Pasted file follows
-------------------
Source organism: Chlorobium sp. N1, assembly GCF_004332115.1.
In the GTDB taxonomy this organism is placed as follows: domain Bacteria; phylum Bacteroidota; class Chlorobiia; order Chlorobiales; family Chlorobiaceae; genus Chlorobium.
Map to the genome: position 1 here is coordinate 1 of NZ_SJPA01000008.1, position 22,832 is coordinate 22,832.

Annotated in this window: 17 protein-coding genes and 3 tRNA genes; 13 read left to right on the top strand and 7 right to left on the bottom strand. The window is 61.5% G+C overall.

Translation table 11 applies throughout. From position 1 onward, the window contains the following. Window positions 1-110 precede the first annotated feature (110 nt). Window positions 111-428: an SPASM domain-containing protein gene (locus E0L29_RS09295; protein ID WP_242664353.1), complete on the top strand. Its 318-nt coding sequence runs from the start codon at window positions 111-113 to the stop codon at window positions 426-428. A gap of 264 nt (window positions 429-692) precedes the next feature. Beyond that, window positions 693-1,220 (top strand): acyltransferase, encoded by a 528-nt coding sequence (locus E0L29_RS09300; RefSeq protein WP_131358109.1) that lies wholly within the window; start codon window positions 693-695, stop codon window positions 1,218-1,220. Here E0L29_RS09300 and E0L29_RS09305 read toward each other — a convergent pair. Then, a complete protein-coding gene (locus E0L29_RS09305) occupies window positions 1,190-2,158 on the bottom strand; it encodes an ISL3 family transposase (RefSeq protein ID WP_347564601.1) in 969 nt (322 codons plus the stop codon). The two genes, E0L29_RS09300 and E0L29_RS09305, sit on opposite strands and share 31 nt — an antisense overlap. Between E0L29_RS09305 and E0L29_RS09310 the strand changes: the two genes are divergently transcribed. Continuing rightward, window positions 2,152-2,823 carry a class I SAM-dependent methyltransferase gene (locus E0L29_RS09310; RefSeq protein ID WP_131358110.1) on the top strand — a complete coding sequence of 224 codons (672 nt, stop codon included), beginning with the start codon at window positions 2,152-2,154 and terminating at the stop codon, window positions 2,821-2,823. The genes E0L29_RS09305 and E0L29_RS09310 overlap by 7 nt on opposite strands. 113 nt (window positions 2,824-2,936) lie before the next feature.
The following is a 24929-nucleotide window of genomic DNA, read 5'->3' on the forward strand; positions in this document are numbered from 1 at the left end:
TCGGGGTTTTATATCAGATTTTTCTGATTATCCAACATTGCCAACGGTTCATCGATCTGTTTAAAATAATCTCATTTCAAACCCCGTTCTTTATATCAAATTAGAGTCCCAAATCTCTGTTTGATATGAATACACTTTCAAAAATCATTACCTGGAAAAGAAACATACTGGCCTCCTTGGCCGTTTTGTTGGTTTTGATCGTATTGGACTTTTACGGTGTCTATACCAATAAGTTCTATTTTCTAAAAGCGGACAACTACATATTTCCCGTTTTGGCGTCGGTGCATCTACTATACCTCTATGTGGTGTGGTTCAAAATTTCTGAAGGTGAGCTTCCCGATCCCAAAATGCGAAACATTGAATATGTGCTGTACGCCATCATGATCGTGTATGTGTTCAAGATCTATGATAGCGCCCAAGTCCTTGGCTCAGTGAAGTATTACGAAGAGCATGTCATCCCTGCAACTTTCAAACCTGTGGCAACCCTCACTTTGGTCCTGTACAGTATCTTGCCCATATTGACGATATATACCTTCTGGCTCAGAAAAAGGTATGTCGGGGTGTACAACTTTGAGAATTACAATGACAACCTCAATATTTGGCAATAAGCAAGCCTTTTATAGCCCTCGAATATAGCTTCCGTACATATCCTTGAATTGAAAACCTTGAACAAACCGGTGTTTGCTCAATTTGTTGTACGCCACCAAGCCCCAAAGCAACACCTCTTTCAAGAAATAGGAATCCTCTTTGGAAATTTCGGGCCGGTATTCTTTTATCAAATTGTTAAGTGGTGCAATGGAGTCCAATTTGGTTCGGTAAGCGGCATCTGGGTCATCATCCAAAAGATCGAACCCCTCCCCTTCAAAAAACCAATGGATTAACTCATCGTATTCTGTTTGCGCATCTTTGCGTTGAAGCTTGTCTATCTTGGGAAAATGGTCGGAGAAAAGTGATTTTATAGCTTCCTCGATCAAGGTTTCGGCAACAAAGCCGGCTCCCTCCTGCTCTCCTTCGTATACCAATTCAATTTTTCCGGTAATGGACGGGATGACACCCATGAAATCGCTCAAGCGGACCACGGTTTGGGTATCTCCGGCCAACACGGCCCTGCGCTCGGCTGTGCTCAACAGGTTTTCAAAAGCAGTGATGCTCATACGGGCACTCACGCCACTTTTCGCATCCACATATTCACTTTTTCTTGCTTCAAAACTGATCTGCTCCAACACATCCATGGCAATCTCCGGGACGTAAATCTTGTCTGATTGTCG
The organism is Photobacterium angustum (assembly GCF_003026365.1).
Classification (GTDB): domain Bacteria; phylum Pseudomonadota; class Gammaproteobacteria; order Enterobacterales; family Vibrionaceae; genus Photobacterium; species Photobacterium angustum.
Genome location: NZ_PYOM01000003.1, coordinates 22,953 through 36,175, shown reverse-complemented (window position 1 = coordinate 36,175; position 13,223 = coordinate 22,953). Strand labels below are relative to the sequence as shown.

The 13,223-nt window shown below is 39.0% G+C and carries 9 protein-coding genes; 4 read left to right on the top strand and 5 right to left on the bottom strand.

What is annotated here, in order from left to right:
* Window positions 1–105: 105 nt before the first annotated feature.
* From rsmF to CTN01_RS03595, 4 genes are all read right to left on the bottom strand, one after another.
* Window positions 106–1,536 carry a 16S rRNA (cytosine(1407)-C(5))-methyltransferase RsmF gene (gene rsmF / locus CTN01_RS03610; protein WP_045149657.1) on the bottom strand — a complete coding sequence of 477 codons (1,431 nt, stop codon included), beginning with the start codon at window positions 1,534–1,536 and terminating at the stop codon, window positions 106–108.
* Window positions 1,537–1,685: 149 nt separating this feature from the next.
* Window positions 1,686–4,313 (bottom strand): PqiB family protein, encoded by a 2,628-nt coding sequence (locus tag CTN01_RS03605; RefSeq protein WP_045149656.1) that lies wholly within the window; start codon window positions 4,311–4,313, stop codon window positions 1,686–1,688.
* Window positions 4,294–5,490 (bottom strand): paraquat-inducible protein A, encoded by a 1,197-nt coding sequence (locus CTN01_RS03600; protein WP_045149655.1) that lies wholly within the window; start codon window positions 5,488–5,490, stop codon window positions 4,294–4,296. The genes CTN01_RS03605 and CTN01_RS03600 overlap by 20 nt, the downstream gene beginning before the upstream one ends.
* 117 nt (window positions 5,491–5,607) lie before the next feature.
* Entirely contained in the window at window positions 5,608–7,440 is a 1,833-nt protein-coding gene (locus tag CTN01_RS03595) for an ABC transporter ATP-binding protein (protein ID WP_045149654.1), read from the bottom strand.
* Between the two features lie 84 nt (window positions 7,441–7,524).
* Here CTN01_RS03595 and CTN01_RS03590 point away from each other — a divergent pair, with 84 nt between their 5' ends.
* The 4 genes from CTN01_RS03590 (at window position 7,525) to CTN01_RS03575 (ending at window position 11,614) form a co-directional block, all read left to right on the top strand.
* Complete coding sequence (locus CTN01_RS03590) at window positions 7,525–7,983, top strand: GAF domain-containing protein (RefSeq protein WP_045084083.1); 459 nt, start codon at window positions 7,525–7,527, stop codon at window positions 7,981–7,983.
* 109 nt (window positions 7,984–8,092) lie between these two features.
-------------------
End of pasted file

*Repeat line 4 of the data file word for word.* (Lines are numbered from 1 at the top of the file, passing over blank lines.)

Annotated in this window: 17 protein-coding genes and 3 tRNA genes; 13 read left to right on the top strand and 7 right to left on the bottom strand. The window is 61.5% G+C overall.